In a Vogue interview published Monday, the Golden Globe-nominated actor spoke at length about the seminal 1995 comedy. As for Murphy, she said, “I just remember thinking she was so great for the part.”
“I can’t remember how many girls came in to audition for Tai that day and I don’t know if I saw a few girls for it or just her, but I remember Brittany being really adorable,” said Silverstone, who played spoiled Beverly Hills teen Cher Horowitz to Murphy’s Tai Frasier, a new girl in town.
“She’s so good at the little accent because she had one already, but I think she just pushed it to new heights. I found her so wonderful and I said to [director Amy Heckerling] right away, ‘I think she’s the one! She was the best one, you guys!’ hoping they would agree. She was like, ‘Uh yeah duh. Of course she was the best, she’s the one.’”
Silverstone, now 43, said she and Murphy had a unique bond as they were the only two actors playing teens in “Clueless” who were actual teens at the time of filming.
“I remember her mom was on set a lot,” Silverstone told Vogue. “I brought my mom around a little bit and we would all spend time together. But I don’t think we had any intellectual idea about us being up-and-comers in a big movie because we didn’t know we were in a big movie. Maybe other people knew, but I was so innocent and never really paying attention to career stuff at all. I was just doing another job.”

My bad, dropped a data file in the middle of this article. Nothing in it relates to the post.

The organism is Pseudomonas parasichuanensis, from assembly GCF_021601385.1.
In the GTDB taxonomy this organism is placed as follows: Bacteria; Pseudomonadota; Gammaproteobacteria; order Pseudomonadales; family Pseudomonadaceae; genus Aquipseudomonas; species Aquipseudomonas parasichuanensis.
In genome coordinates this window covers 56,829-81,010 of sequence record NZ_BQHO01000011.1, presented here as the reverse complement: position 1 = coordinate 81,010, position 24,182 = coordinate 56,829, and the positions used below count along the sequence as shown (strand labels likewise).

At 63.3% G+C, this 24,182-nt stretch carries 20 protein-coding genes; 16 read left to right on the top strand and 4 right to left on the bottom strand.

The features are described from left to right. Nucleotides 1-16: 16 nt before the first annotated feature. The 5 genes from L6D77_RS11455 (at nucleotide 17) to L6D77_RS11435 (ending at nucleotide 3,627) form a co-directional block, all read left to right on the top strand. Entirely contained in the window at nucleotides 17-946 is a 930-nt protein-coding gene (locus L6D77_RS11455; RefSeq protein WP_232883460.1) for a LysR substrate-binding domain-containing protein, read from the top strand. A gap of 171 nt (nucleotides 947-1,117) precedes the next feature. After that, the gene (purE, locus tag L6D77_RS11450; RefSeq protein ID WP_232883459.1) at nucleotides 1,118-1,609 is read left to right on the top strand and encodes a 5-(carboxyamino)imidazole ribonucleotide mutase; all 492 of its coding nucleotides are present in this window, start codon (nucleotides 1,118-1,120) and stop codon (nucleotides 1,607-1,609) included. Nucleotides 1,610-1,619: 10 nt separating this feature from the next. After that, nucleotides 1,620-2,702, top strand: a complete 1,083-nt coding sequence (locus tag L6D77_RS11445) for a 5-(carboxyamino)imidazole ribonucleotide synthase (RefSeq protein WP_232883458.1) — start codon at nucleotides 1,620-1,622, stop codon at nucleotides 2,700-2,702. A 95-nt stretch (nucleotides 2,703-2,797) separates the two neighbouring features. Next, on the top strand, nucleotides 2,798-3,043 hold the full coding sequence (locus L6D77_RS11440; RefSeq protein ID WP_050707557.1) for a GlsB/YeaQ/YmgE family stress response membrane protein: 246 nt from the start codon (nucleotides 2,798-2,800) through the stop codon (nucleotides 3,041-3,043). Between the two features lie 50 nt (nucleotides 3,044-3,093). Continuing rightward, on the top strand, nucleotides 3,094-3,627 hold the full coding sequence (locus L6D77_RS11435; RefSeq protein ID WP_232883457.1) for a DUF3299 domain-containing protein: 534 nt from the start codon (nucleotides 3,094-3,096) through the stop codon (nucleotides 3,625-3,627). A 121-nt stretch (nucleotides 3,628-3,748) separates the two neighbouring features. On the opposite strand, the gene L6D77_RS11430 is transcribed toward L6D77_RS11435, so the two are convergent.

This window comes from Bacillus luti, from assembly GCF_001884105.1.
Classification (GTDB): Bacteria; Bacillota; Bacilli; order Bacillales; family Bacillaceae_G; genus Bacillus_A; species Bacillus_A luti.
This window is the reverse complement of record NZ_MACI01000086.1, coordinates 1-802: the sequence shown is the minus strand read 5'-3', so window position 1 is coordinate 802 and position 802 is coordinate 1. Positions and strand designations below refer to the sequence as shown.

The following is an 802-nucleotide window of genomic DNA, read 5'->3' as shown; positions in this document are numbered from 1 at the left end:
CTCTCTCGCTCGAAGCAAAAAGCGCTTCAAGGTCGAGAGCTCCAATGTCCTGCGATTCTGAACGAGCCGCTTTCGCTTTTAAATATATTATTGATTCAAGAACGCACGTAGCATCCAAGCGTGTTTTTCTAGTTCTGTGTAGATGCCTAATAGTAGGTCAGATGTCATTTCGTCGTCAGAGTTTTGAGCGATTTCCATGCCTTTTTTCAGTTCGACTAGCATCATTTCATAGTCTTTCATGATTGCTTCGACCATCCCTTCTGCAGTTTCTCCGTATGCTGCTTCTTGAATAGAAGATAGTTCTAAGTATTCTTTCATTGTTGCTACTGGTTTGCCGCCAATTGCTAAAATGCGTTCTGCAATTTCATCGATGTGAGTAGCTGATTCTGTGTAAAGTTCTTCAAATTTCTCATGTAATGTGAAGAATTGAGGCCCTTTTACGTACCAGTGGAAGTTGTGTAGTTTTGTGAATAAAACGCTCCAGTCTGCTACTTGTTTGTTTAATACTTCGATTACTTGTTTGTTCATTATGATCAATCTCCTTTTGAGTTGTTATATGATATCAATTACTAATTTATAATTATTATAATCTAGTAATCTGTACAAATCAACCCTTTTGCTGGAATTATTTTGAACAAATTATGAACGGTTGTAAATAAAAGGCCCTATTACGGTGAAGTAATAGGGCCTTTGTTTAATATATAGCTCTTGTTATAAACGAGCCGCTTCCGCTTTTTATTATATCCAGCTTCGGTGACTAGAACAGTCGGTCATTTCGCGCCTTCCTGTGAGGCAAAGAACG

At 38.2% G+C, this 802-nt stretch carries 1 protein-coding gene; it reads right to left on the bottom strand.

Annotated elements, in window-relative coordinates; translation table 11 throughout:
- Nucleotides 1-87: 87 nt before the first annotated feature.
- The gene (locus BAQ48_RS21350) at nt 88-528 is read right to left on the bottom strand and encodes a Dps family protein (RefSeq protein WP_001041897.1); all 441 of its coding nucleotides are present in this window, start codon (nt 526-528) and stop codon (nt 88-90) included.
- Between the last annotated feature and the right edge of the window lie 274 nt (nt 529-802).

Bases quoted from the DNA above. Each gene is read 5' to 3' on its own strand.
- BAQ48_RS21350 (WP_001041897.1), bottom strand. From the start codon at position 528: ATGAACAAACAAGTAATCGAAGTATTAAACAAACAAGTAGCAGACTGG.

Murphy, who would later star in “Girl, Interrupted” and “8 Mile,” died in 2009 at age 32. Medical examiners said her death was caused by a combination of pneumonia, an iron deficiency and “multiple drug intoxication.”
Murphy’s star-making performance is one of the many factors that contributed to the lasting legacy of “Clueless,” which first hit theaters July 19, 1995. The film remains an intergenerational touchstone and helped pave the way for later hits like “Mean Girls” and “Legally Blonde.”
Silverstone returned to television this month in Netflix’s acclaimed reboot of “The Baby-Sitters Club.” She told Vogue she’s “always amazed” by the cultural longevity of “Clueless,” noting that the film “never gets old.”
“It’s incredible that so many people love this film and not only continue to love it but continue to rediscover it,” she said. “So many moms who were my age when it came out are so excited to show it to their sons and daughters now.”